Trans Lives Matter protest at Creating Change 2015

Take action against anti-trans violence by supporting vital services and organizing

The recent, tragic uptick in murders of trans women of color seems to be finally drawing the attention outside trans circles. Simply caring is sadly not enough, though. A Facebook status about how awful the violence is won’t actually make the world a better place.

But there are real, practical actions you can take.

An epidemic of murders doesn’t happen in a vacuum. It’s related to the systemic oppression of trans women that exposes the most vulnerable to violence. It’s directly related to the extreme discrimination trans women face in areas like housing, public accommodations, employment, healthcare access, physical and sexual assault, etc. The worst of this lands on low income women of color, because intersectionality. Extreme poverty and a lack of employment options can lead to homelessness, and often means sex work is the only job option. And because sex work is criminalized and stigmatized, there is a lack of support and resources available. In fact, the specific intersection of trans women of color doing sex work holds such a particular cultural position that it has become a trope representing people who are not valued as fully human, which even contributes to advocates erasing this intersection, as Morgan Page has pointed out. We avoid talking about the fact that murder victims are often sex workers because of respectability politics.

But knowing some of the intersections means we can do something to address them. As a starting point, I’ve compiled a list of organizations doing direct service and direct action work in areas directly related to the violence: criminalization and incarceration (primarily of sex workers and immigrants, who are facing violence in detention centers and the threat of deportation to places they fled), housing, and amplifying the voices and action of trans women of color. This is by no means a comprehensive list, just a small selection of organizations in the US I’m aware of — there are many more groups doing related valuable work. If you want to support a local group and your region isn’t represented, you may find one on the much longer list of Trans Justice Funding Project grantees. Please share your own suggestions in the comments — there may even be other posts like this.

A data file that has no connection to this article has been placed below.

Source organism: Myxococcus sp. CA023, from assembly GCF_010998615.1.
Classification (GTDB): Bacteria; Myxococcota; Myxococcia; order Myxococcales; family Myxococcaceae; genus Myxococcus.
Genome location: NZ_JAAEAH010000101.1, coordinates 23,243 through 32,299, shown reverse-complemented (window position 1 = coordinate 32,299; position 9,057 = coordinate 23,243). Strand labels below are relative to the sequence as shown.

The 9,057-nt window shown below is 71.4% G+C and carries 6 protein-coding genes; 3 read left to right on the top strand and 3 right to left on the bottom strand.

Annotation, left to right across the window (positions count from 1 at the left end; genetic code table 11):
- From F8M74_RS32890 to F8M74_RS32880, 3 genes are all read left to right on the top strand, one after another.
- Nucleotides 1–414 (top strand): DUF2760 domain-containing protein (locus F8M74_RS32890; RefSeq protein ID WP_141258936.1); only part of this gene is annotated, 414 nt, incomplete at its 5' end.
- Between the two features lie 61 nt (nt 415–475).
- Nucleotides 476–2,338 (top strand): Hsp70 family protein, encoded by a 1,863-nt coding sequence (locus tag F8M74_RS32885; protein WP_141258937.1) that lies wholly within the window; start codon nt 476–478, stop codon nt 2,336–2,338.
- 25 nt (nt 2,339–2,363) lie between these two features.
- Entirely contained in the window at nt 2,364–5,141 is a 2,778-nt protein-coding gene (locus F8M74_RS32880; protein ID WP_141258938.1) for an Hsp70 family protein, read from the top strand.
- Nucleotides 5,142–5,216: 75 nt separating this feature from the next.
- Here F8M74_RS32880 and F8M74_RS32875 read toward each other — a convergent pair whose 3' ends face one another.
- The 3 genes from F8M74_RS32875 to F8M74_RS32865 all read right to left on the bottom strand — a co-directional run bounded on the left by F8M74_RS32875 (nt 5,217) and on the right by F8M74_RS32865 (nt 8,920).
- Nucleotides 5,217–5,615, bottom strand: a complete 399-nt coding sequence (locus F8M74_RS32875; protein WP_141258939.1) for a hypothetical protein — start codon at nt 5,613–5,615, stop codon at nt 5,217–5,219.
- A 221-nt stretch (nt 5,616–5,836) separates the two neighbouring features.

These are all small, underfunded organizations doing vital work that could use your support — by donating, encouraging your friends to donate, and/or taking part in their campaigns.

Black and Pink

Black & Pink is an open family of LGBTQ prisoners and “free world” allies who support each other. Our work toward the abolition of the prison industrial complex is rooted in the experience of currently and formerly incarcerated people. We are outraged by the specific violence of the prison industrial complex against LGBTQ people, and respond through advocacy, education, direct service, and organizing.

Donate here and find an LGBTQ prisoner penpal here.

TGI Justice Project

TGI Justice Project is a group of transgender people—inside and outside of prison—creating a united family in the struggle for survival and freedom.

We work in collaboration with others to forge a culture of resistance and resilience to strengthen us for the fight against imprisonment, police violence, racism, poverty, and societal pressures.  We seek to create a world rooted in self determination, freedom of expression, and gender justice.

Donate here.

Sylvia Rivera Law Project

The Sylvia Rivera Law Project works to guarantee that all people are free to self-determine gender identity and expression, regardless of income or race, and without facing harassment, discrimination or violence.

Donate here.

Red Umbrella Project

The Red Umbrella Project (RedUP) is a small peer-led organization based in Brooklyn, New York, which amplifies the voices of people in the sex trades to take greater control of their lives and livelihoods through sustained and structured peer-mentoring initiatives, multimedia storytelling platforms, and public advocacy skills development programs.

Donate here.

Mariposas Sin Fronteras

Mariposas Sin Fronteras is a Tucson, AZ based group that seeks to end the systemic violence and abuse of LGBTQ people held in prison and immigration detention. We envision a society that no longer finds solutions in the system of immigration detention or the prison industrial complex. As we work toward that goal, we support LGBTQ people currently detained in Eloy and Florence, AZ through visits, letters, bond support, advocacy, and housing upon freedom from detention.